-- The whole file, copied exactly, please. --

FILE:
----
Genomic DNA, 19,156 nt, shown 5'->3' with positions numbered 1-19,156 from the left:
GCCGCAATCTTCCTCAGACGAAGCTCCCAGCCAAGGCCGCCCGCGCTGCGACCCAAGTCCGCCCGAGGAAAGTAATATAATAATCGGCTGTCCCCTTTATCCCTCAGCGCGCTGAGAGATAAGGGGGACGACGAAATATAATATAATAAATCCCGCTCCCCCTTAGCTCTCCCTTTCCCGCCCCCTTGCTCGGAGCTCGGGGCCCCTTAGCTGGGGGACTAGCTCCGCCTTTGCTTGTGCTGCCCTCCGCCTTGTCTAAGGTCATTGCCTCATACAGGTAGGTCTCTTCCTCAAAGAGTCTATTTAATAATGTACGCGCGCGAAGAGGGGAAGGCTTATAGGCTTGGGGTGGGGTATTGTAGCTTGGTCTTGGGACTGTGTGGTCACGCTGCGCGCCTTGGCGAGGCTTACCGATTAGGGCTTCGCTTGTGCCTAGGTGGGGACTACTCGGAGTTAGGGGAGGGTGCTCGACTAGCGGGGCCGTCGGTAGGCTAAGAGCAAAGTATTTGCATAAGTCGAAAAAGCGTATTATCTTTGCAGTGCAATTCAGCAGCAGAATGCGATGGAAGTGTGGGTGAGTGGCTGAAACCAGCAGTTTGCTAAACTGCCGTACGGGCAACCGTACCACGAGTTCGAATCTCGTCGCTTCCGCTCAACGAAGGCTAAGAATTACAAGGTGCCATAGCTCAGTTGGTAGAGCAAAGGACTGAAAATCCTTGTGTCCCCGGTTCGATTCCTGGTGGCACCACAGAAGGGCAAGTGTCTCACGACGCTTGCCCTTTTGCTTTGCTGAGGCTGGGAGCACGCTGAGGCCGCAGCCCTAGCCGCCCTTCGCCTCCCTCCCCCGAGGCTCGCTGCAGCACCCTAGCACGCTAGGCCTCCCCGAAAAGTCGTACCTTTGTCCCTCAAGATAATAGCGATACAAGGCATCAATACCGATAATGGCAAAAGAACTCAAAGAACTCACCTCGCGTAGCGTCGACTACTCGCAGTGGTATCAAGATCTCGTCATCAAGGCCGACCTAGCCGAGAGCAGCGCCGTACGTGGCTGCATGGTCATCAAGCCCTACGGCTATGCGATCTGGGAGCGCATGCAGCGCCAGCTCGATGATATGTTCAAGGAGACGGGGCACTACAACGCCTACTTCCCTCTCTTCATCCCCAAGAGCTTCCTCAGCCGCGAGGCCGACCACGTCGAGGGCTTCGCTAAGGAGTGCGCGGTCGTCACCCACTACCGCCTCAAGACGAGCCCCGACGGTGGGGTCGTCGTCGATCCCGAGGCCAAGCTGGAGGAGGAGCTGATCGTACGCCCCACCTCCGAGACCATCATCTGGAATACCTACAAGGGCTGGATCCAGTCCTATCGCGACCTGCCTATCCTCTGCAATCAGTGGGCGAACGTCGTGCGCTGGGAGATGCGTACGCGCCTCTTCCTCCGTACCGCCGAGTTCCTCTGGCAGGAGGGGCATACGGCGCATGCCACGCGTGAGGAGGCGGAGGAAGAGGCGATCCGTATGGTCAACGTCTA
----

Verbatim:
Genomic DNA, 19,156 nt, shown 5'->3' with positions numbered 1-19,156 from the left:
GCCGCAATCTTCCTCAGACGAAGCTCCCAGCCAAGGCCGCCCGCGCTGCGACCCAAGTCCGCCCGAGGAAAGTAATATAATAATCGGCTGTCCCCTTTATCCCTCAGCGCGCTGAGAGATAAGGGGGACGACGAAATATAATATAATAAATCCCGCTCCCCCTTAGCTCTCCCTTTCCCGCCCCCTTGCTCGGAGCTCGGGGCCCCTTAGCTGGGGGACTAGCTCCGCCTTTGCTTGTGCTGCCCTCCGCCTTGTCTAAGGTCATTGCCTCATACAGGTAGGTCTCTTCCTCAAAGAGTCTATTTAATAATGTACGCGCGCGAAGAGGGGAAGGCTTATAGGCTTGGGGTGGGGTATTGTAGCTTGGTCTTGGGACTGTGTGGTCACGCTGCGCGCCTTGGCGAGGCTTACCGATTAGGGCTTCGCTTGTGCCTAGGTGGGGACTACTCGGAGTTAGGGGAGGGTGCTCGACTAGCGGGGCCGTCGGTAGGCTAAGAGCAAAGTATTTGCATAAGTCGAAAAAGCGTATTATCTTTGCAGTGCAATTCAGCAGCAGAATGCGATGGAAGTGTGGGTGAGTGGCTGAAACCAGCAGTTTGCTAAACTGCCGTACGGGCAACCGTACCACGAGTTCGAATCTCGTCGCTTCCGCTCAACGAAGGCTAAGAATTACAAGGTGCCATAGCTCAGTTGGTAGAGCAAAGGACTGAAAATCCTTGTGTCCCCGGTTCGATTCCTGGTGGCACCACAGAAGGGCAAGTGTCTCACGACGCTTGCCCTTTTGCTTTGCTGAGGCTGGGAGCACGCTGAGGCCGCAGCCCTAGCCGCCCTTCGCCTCCCTCCCCCGAGGCTCGCTGCAGCACCCTAGCACGCTAGGCCTCCCCGAAAAGTCGTACCTTTGTCCCTCAAGATAATAGCGATACAAGGCATCAATACCGATAATGGCAAAAGAACTCAAAGAACTCACCTCGCGTAGCGTCGACTACTCGCAGTGGTATCAAGATCTCGTCATCAAGGCCGACCTAGCCGAGAGCAGCGCCGTACGTGGCTGCATGGTCATCAAGCCCTACGGCTATGCGATCTGGGAGCGCATGCAGCGCCAGCTCGATGATATGTTCAAGGAGACGGGGCACTACAACGCCTACTTCCCTCTCTTCATCCCCAAGAGCTTCCTCAGCCGCGAGGCCGACCACGTCGAGGGCTTCGCTAAGGAGTGCGCGGTCGTCACCCACTACCGCCTCAAGACGAGCCCCGACGGTGGGGTCGTCGTCGATCCCGAGGCCAAGCTGGAGGAGGAGCTGATCGTACGCCCCACCTCCGAGACCATCATCTGGAATACCTACAAGGGCTGGATCCAGTCCTATCGCGACCTGCCTATCCTCTGCAATCAGTGGGCGAACGTCGTGCGCTGGGAGATGCGTACGCGCCTCTTCCTCCGTACCGCCGAGTTCCTCTGGCAGGAGGGGCATACGGCGCATGCCACGCGTGAGGAGGCGGAGGAAGAGGCGATCCGTATGGTCAACGTCTA